Re: virus: Reflections on Susan's Sheddings, and Silences

Robin Faichney (
Mon, 29 Mar 1999 21:03:17 +0100

In message <v02140b2cb32560b73f74@[]>, Reed Konsler <> writes
>>Date: Mon, 29 Mar 1999 14:01:45 +0100
>>From: Robin Faichney <>
>>Subject: Re: virus: Silence
>>In message <v02140b25b32460d85ef0@[]>, Reed Konsler
>><> writes
>>>I can meditate myself into a state of nothingness
>>>but the moment I move <I> move.
>>If you move, you're not meditating. But if <you> realise there
>>is no you, then you are not moving.
>That's what I said, isn't it?

I don't think so, but it might be more productive to take another approach: you seem to be saying that your ego is reborn every time you stop meditating. That's actually OK, temporarily, but from a Buddhist point of view, if your meditative technique is OK, you should start getting insights into the nature of the ego (and other stuff) that cause it to be weaker every time it's resurrected. Are you forcing nothingness, or just letting it happen? Because I believe that the former might suppress insight, as the latter encourages it.

>>>I've spent a lot of time
>>>contemplating <stillness> and it isn't so attractive to <me>.
>>That's fine, but it is only a means to an end, remember. If
>><stillness> doesn't do it for you, maybe something else does?
>What I meant was that even the absence of thought, an empty
>space without signifier can, itself, be a kind of meme.

Of course! But what's the problem?

>>Words are not the lotus, but they can help prepare
>>the ground for it. The best words are memetic weed killers.
>But what differentiates weeds from the garden? If I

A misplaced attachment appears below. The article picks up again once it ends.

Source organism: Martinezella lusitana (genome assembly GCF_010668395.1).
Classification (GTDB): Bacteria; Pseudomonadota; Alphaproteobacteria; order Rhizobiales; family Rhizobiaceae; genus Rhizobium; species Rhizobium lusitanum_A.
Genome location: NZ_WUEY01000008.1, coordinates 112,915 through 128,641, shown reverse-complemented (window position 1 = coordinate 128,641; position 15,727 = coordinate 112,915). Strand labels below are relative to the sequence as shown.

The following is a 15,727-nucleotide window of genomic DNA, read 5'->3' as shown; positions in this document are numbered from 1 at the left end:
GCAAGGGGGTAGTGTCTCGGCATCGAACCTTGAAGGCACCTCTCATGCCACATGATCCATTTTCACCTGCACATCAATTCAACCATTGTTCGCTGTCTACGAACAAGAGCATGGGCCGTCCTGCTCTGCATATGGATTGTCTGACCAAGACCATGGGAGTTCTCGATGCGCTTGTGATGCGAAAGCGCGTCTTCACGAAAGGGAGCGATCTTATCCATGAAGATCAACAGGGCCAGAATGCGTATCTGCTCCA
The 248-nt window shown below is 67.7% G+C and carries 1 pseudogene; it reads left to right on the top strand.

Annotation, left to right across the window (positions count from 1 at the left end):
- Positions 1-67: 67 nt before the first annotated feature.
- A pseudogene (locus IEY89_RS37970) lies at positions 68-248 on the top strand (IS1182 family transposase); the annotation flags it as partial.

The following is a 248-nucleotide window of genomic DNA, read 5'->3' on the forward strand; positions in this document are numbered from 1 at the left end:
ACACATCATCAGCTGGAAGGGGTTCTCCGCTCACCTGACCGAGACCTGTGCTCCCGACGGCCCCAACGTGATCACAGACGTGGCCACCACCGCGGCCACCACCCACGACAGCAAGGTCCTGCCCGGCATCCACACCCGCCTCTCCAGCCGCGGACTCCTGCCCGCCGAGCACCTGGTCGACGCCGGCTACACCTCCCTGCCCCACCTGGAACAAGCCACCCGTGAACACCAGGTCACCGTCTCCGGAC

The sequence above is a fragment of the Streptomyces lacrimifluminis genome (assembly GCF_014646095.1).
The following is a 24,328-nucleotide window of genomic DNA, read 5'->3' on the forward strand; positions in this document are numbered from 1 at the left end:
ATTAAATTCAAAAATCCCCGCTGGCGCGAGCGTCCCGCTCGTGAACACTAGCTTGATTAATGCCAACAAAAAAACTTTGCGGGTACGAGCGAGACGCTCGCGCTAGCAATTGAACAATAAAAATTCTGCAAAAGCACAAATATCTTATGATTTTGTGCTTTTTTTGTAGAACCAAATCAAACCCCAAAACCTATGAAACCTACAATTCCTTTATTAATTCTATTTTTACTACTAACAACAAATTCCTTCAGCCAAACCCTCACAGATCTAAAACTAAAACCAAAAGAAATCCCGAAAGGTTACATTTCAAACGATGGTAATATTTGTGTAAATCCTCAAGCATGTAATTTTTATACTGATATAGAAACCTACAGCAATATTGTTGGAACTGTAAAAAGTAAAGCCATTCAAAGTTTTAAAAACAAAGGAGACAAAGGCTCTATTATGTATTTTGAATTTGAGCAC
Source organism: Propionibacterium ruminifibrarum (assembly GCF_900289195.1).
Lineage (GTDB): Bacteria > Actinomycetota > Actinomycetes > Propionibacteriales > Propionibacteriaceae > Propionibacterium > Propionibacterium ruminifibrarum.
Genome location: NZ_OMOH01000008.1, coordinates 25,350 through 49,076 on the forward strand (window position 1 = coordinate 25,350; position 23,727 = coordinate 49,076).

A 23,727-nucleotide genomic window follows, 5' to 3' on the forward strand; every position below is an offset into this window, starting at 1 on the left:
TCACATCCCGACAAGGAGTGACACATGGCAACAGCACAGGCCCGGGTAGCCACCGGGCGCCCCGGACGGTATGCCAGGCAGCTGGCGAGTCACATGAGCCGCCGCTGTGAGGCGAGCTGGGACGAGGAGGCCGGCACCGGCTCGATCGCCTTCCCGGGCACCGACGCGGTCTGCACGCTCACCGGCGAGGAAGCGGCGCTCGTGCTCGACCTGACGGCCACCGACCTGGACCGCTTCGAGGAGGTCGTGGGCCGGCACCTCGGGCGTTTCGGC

>want to raise wildflowers, or recreate the steppe, who
>can argue with my aesthetic on objective grounds?

Let's not get distracted by *mere* word games! All I'm saying is the words aren't necessarily distracting -- they can have just the opposite effect.

>If I offer you a rose in friendship, will you focus on
>the scent or the thorns?

Depends whether I get pricked!

>>>But, as Emerson tells us,
>>>silence is death.
>>To face death is to appreciate life.
>Facing and accepting aren't the same. Accepting is the more

Maybe. But I thought you meant "silence is death" as a put-down. Which, if you accepted death, I don't think it would be.

>But, there is something a little disingenious about writing
>an entire book about achieving silence.

I don't think she was talking about literal silence, except to the extent that can facilitate a certain state of mind, which is what really matters. However:

>My only conclusions
>can be either
>1) She is a work in progress, and the book represents a
>shedding of sorts. If so, it is a pointer but not an end

I think there's quite a lot of truth in that.

>In this case, there would still be a <Susan> to
>speak to, and hold responsible.

Who you hold responsible has more to do with what *you* believe. The degree of SB's progress towards Enlightenment is her business, not yours. But it seems you do believe in souls, despite what you said in the previous message against "the Cartesian <I>"...

>2) Her memes are working on a particularly virulent
>way of propogating, now that they have dissolved her
>soul. In this case, she is a be dealt with as
>all other mechanical things: valued while useful.

So, do you believe in something over and above the mechanical material, or don't you?